Abstract

Background:

Multiple Myeloma (MM) represents 1.8% of all new cancers in the United States and is the second most common hematologic malignancy in the US with 30,000 new cases/year. The highest incidence is amongst African Americans (AA) (SEER, 2018). Increased use of autologous stem cell transplant (AHSCT) as well as introduction of proteasome inhibitors (PIs) and immunomodulatory agents (iMiDs) have led to an improvement in overall survival (OS) from 35.6% between 1998-2001 to 50.7% in 2008-2014 (Child et al. 2003; Pulte et al. 2014).

Despite these improvements, outcomes in MM are heterogeneous and are influenced by sociodemographic factors like race and ethnicity, disease biology (laboratory markers, cytogenetics) and access to transplantation (Al-Hamadani, Hashmi, and Go 2014; Ailawadhi et al. 2016). Several large population-based studies report that Hispanics have low stem cell utilization rates, limited access to novel therapeutics and clinical trials as well (Ailawadhi et al. 2018; Costa et al. 2015; Schriber et al. 2017; Pulte et al. 2014). Hence, outcomes for Hispanics and AA lag behind non-Hispanic Whites as well (Pulte et al. 2014).

We wanted to evaluate outcomes of MM patients at Montefiore Medical Center where AA and Hispanics have access to novel agents and therapeutics, and most of whom hail from a poor socio-economic status.

Methods:

We obtained a cohort of patients diagnosed with MM between 1/1/2000-12/31/2017 from the Montefiore Medical Center Cancer Registry database via Clinical Looking Glass software. Socio-demographic characteristics including self-reported ethnicity, date of diagnosis, histology, laboratory parameters (hemoglobin (Hgb), creatinine (Cr), albumin (Alb), serum lactate dehydrogenase (LDH)) within 30 days of diagnosis were obtained. Ethnicity and race variables were condensed to Hispanics, Non-Hispanic Whites (NHW) and Non-Hispanic African Americans (NHAA). Charlson comorbidity score and its age-adjusted version were calculated. Primary payor (Medicaid, Medicare, private insurance or self-pay) was identified for each patient. Descriptive statistical analysis was performed using STATA 15.1 statistical software. OS was estimated using the Kaplan-Meier method and HR and corresponding 95% confidence intervals (CI) were estimated using the cox proportional hazard model. All the variables in the Cox proportional hazard ratio model fulfill the proportional hazard assumption.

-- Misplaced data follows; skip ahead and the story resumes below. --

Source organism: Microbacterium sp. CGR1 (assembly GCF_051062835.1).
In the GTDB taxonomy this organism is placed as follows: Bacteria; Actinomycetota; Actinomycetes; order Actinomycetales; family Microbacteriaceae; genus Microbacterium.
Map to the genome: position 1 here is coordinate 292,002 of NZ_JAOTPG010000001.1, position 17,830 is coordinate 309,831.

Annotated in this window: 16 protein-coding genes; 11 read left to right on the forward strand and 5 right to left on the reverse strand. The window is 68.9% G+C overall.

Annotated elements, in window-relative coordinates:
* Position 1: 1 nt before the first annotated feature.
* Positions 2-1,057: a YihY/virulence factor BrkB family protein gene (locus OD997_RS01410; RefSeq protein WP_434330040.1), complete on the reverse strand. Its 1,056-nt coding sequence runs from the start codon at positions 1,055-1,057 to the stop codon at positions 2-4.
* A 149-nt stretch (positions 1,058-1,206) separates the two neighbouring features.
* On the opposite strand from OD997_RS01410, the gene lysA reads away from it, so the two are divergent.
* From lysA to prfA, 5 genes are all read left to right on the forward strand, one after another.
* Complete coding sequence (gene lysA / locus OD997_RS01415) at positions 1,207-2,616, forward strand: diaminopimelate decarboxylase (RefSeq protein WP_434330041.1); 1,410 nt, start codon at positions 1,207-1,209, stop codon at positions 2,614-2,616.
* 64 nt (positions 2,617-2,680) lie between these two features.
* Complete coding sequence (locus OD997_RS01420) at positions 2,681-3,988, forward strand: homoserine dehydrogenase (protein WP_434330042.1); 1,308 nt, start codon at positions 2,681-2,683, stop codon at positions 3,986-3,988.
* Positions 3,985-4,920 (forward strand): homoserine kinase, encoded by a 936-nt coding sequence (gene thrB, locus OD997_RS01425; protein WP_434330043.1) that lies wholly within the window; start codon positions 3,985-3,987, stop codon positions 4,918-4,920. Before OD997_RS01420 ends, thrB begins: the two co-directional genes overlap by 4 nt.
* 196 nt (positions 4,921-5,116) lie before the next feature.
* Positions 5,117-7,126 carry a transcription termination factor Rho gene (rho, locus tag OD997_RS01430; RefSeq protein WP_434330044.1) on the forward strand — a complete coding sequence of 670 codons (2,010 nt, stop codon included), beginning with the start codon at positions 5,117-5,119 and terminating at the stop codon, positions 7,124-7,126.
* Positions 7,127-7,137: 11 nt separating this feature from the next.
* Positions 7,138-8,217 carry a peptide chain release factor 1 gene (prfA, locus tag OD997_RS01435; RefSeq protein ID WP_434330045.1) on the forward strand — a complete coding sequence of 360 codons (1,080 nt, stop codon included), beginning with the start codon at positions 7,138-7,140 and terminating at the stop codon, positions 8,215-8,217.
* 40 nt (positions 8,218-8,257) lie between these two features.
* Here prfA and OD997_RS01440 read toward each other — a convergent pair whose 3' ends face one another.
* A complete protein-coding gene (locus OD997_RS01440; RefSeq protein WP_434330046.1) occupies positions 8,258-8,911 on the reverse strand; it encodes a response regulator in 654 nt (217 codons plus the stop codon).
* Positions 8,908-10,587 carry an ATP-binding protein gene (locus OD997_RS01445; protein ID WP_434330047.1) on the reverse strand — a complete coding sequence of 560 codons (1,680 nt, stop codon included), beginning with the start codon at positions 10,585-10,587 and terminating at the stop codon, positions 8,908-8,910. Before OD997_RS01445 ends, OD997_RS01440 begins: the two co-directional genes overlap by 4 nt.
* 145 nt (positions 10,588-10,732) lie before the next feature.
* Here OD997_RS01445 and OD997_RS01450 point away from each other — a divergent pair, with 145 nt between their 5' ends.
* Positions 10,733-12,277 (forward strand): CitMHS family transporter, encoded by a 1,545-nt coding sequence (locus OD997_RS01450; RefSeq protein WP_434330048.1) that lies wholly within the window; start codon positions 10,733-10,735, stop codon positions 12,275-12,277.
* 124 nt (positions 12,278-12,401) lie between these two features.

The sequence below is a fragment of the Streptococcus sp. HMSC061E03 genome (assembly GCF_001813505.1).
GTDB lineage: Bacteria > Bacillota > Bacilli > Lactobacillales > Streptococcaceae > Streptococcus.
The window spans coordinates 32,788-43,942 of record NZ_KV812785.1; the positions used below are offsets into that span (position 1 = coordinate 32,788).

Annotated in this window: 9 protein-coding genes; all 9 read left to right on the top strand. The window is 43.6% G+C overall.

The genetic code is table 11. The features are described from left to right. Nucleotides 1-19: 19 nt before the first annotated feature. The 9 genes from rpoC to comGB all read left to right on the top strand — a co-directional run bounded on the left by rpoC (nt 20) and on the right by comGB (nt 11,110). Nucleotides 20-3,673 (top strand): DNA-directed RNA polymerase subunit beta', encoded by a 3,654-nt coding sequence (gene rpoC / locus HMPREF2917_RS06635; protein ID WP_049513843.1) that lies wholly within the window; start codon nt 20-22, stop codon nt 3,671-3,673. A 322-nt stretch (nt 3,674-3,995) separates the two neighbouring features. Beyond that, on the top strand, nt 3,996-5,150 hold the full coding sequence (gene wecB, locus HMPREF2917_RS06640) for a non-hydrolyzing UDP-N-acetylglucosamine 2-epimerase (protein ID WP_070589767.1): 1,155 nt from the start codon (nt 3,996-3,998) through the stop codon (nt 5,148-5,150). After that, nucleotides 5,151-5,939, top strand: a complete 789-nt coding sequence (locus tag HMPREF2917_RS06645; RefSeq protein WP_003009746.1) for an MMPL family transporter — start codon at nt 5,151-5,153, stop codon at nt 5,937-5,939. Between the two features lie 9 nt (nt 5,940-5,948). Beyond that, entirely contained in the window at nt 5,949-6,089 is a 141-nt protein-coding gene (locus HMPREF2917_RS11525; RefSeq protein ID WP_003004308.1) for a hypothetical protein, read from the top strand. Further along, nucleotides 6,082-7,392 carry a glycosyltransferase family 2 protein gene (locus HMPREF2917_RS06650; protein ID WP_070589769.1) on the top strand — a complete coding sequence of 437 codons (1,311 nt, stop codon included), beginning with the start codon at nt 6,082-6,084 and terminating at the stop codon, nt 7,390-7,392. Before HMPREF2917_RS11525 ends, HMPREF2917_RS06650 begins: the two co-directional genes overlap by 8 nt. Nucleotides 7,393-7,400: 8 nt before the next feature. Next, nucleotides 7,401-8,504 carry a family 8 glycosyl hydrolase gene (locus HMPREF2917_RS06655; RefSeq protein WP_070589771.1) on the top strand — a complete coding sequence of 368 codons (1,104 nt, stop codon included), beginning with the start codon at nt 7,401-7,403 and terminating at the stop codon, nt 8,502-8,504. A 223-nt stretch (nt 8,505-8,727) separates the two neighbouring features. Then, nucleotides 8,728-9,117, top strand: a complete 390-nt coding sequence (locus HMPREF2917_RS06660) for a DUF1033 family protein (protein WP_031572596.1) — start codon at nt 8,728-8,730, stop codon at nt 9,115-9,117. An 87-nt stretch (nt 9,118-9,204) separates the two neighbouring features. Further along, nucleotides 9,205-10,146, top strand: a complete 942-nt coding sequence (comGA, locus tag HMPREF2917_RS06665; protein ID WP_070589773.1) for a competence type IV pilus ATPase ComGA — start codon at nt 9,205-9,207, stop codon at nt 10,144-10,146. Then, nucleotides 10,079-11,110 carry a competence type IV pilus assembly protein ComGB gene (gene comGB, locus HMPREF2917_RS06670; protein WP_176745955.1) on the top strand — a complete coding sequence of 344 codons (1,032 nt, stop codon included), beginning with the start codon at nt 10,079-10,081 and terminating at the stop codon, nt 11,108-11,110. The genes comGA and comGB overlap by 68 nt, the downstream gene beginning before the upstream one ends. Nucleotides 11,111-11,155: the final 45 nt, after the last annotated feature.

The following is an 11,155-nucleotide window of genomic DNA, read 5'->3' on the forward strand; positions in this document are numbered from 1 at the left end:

Results:

We identified 1630 patients during the study period; 1502 patients were available for analysis (Table 1) The mean age of diagnosis was 66 years, and NWH were diagnosed at older age when compared to Hispanics or NHAA (71 vs 64 vs 66, p=0.001) respectively. Hispanics had a higher proportion of Medicaid affiliation. The baseline mean Hb (p=0.02), Cr (p=0.02) and LDH (p=0.09) were different; however this difference is unlikely to be clinically relevant (Table 1).

Median survival for the cohort was 63 months (95% CI: 59-69). Hispanics had better mean OS (118 months, (95% CI 96-128) as compared to NHW (49 months, 95% CI 40-68)) and NHAA (60 months, 95% CI 53-66) and others (32 months, 95% CI 21-46) (Figure 1). After controlling for age at diagnosis, gender, socioeconomic status, modified Charlson age score, race had a statistically significant impact on the outcome, with NHW (HR-2.01) and NHAA (HR 1.77) having poorer survival when compared to Hispanics (P<0.001). The results did not change after excluding the unknown group. Increasing age, Charlson score, earlier time period of diagnosis and male sex were independently associated with death (Table 2). Primary payor was not independently associated with worse outcomes.

Conclusion

The study cohort is significantly different to prior reports, with a higher rate of NHAA and Hispanics. Hispanics had a higher percentage of Medicaid as primary payor. Contrary to prior reports, we show that with access to novel agents and transplantation, MM in Hispanics has a better OS than AA and NHW. We also show that NHAA (41%) despite being diagnosed at a younger age than NHW continue to have poorer outcomes than Hispanics. Further characterization including risk stratification and cytogenetics is underway to identify factors leading to better and worse outcome in Hispanics and AA respectively.

Disclosures

Janakiram:Seattle Genetics: Membership on an entity's Board of Directors or advisory committees.

Author notes

*

Asterisk with author names denotes non-ASH members.